Old school vs high-tech tactics for blue cats


Photo courtesy of Jeff Dodd.

Cat fishing has come a long way, baby. Once upon a time, like five years ago, the most common approach to catching all whiskered species was to sit on a bucket and throw something smelly into the water. Now tournament cat fishermen (yes, there are big-priced catfish derbies) use remote-controlled trolling motors, drift socks, side-imaging sonar, and complicated rigs. to target blue cats.

We spoke to two veteran catfish gurus who use a combination of old-fashioned and high-tech methods. However, we forced everyone to pick sides and detail their most productive tactics.

High technology

Photo courtesy of Jeff Dodd

Jeff Dodd, 51, of Trenton, Tennessee, is a farmer by trade but has been fishing for catfish ever since he can remember. Dodd used to sit on a creek bank soaked in stinky bait, but now he’s addicted to high-tech approaches. He has won seven catfish tournaments since 2006.

Old school

Chad Ferguson, 41, of Fort Worth, Texas, is a longtime cat fisherman who has owned the Catfish Edge Guide Service since 1998. He enjoys new cutting edge tactics, but sticks to traditional practices.

Outdoor Life: What’s the best way to locate blue cats on a massive fishery?
Chad Ferguson: If you’re talking about fall through winter, it’s pretty straightforward where I live. All you have to do is walk around a lake and see where the cormorants roost. Wherever there are perched cormorants, there will be a bundle of catfish.
Jeff Dodd: The first thing I do is turn on my Lowrance HD10 Gen2 sonar and scroll down to the mapping page. I will be looking for hard edges, like ledges and other structures in deep water. If this is an area where current is present, I will cross it with my sonar and my downscan. If I tag a single fish, I’ll go back and try to catch it.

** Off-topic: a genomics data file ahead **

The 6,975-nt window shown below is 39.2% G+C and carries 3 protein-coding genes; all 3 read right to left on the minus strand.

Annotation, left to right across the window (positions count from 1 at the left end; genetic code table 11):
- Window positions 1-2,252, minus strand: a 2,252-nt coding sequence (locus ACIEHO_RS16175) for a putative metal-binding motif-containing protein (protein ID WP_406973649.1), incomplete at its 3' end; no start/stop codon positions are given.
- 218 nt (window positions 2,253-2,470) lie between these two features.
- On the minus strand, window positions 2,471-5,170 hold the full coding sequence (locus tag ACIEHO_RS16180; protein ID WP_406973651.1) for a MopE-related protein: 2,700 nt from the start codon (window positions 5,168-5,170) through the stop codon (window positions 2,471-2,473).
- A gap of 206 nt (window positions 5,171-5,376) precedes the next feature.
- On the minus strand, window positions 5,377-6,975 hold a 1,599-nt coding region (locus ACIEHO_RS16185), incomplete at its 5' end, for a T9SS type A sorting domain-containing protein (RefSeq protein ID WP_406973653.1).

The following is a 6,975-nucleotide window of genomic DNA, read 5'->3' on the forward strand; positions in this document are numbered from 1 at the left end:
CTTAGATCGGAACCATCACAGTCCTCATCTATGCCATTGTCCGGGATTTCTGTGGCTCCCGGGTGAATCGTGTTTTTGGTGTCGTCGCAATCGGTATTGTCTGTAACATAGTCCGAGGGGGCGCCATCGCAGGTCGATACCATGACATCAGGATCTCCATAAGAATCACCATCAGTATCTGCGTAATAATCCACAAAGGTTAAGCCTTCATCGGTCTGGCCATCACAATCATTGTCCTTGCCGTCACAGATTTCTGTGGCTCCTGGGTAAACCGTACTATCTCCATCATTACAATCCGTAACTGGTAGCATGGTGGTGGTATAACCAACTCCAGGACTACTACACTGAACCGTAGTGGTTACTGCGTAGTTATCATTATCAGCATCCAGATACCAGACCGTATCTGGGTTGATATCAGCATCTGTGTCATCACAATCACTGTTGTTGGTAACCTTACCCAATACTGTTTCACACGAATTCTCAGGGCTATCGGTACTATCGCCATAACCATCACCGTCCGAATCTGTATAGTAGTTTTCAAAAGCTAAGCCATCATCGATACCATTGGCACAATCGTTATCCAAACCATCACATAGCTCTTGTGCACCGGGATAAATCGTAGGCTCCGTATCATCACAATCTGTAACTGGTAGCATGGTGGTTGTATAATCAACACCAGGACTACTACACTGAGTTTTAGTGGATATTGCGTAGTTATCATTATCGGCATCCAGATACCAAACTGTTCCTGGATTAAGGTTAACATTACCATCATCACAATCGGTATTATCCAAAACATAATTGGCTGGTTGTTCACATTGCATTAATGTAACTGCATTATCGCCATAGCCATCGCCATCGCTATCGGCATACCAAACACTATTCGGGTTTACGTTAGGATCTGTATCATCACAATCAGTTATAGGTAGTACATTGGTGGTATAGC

OL: Why, exactly, are the fish there?
CF: Where cormorants roost, half-digested shads fall into the water overnight, creating a turd buffet for the catfish. It’s a little mean but, man, it attracts fish.
JD: Big blues, which I prefer to target, use deep edges like a railing on a highway. They kind of bump into the wall and let themselves be guided along the river or lake. If there is a submerged tree or a deep hole where they can stop and rest, even better.

OL: Once the fish have been located, what is the strategy to catch them?
CF: Position your boat as far as possible from the bunkhouse while still being able to throw down to the base of the trees. Cast a high, overhanging cast so that the bait splashes onto the surface. Fish respond to noise as well as bait.
JD: Once I tag a fish, I adjust a drift using my MinnKota iPilot trolling motor. This electric remote control allows me to set a very precise drift speed, which I can measure on the Lowrance unit. You want to drift half the speed of the current and follow the edge as it winds.

OL: What’s your choice of tackles and bait?
CF: I prefer bait throwing gear with a 50 pound braid and a 40 pound fluorocarbon leader. Load a triple with a punch bait on a float and throw it at the birds.
JD: I prefer to walk on a three lane platform when drift fishing with heavy duty bait fishing equipment. This is simply a 2-8 ounce sinker (weight depends on current and depth) 18 inches below an improved Daiichi 13/0 circular hook, which sits on an 18 fluorocarbon leader. at 30 inches. My favorite bait is fresh cut bonito.

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